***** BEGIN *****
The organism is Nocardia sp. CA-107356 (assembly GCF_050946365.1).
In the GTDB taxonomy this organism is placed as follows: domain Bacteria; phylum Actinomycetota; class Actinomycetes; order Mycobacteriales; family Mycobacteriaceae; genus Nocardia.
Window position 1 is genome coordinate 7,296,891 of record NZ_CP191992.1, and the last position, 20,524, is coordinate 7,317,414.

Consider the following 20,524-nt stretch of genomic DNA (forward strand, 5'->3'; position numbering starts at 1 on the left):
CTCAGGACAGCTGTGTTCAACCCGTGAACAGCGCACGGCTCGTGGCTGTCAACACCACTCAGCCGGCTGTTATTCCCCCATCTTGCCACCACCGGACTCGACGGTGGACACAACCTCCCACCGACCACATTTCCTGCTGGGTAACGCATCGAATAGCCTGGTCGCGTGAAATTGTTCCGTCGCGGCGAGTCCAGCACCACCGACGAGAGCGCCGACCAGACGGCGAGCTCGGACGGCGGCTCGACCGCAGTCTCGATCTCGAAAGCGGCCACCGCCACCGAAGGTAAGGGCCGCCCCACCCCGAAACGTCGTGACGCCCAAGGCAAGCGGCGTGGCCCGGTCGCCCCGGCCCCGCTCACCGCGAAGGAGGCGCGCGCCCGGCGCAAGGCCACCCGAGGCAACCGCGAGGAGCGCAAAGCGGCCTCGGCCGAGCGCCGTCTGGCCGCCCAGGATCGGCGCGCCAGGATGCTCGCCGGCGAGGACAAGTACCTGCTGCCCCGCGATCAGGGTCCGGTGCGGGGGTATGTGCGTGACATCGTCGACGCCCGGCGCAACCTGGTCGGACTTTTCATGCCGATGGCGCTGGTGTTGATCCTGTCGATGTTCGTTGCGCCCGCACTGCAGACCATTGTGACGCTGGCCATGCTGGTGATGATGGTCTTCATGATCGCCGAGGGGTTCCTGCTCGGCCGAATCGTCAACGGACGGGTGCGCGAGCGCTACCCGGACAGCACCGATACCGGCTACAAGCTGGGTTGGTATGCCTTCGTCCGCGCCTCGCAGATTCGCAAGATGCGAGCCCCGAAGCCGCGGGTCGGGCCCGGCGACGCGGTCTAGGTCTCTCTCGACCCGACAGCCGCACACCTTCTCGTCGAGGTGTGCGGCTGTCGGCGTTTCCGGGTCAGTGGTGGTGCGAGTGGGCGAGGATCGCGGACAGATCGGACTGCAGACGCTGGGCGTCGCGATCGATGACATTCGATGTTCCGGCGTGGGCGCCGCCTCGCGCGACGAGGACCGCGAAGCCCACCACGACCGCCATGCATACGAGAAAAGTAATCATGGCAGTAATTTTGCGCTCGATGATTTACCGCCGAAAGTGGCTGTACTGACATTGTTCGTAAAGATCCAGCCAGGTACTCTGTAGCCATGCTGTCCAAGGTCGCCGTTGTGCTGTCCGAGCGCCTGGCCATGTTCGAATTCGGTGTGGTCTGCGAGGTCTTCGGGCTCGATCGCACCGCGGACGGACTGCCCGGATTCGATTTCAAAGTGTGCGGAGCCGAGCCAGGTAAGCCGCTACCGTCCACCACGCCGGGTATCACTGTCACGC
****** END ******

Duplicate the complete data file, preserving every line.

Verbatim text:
The organism is Nocardia sp. CA-107356 (assembly GCF_050946365.1).
In the GTDB taxonomy this organism is placed as follows: domain Bacteria; phylum Actinomycetota; class Actinomycetes; order Mycobacteriales; family Mycobacteriaceae; genus Nocardia.
Window position 1 is genome coordinate 7,296,891 of record NZ_CP191992.1, and the last position, 20,524, is coordinate 7,317,414.

Consider the following 20,524-nt stretch of genomic DNA (forward strand, 5'->3'; position numbering starts at 1 on the left):
CTCAGGACAGCTGTGTTCAACCCGTGAACAGCGCACGGCTCGTGGCTGTCAACACCACTCAGCCGGCTGTTATTCCCCCATCTTGCCACCACCGGACTCGACGGTGGACACAACCTCCCACCGACCACATTTCCTGCTGGGTAACGCATCGAATAGCCTGGTCGCGTGAAATTGTTCCGTCGCGGCGAGTCCAGCACCACCGACGAGAGCGCCGACCAGACGGCGAGCTCGGACGGCGGCTCGACCGCAGTCTCGATCTCGAAAGCGGCCACCGCCACCGAAGGTAAGGGCCGCCCCACCCCGAAACGTCGTGACGCCCAAGGCAAGCGGCGTGGCCCGGTCGCCCCGGCCCCGCTCACCGCGAAGGAGGCGCGCGCCCGGCGCAAGGCCACCCGAGGCAACCGCGAGGAGCGCAAAGCGGCCTCGGCCGAGCGCCGTCTGGCCGCCCAGGATCGGCGCGCCAGGATGCTCGCCGGCGAGGACAAGTACCTGCTGCCCCGCGATCAGGGTCCGGTGCGGGGGTATGTGCGTGACATCGTCGACGCCCGGCGCAACCTGGTCGGACTTTTCATGCCGATGGCGCTGGTGTTGATCCTGTCGATGTTCGTTGCGCCCGCACTGCAGACCATTGTGACGCTGGCCATGCTGGTGATGATGGTCTTCATGATCGCCGAGGGGTTCCTGCTCGGCCGAATCGTCAACGGACGGGTGCGCGAGCGCTACCCGGACAGCACCGATACCGGCTACAAGCTGGGTTGGTATGCCTTCGTCCGCGCCTCGCAGATTCGCAAGATGCGAGCCCCGAAGCCGCGGGTCGGGCCCGGCGACGCGGTCTAGGTCTCTCTCGACCCGACAGCCGCACACCTTCTCGTCGAGGTGTGCGGCTGTCGGCGTTTCCGGGTCAGTGGTGGTGCGAGTGGGCGAGGATCGCGGACAGATCGGACTGCAGACGCTGGGCGTCGCGATCGATGACATTCGATGTTCCGGCGTGGGCGCCGCCTCGCGCGACGAGGACCGCGAAGCCCACCACGACCGCCATGCATACGAGAAAAGTAATCATGGCAGTAATTTTGCGCTCGATGATTTACCGCCGAAAGTGGCTGTACTGACATTGTTCGTAAAGATCCAGCCAGGTACTCTGTAGCCATGCTGTCCAAGGTCGCCGTTGTGCTGTCCGAGCGCCTGGCCATGTTCGAATTCGGTGTGGTCTGCGAGGTCTTCGGGCTCGATCGCACCGCGGACGGACTGCCCGGATTCGATTTCAAAGTGTGCGGAGCCGAGCCAGGTAAGCCGCTACCGTCCACCACGCCGGGTATCACTGTCACGC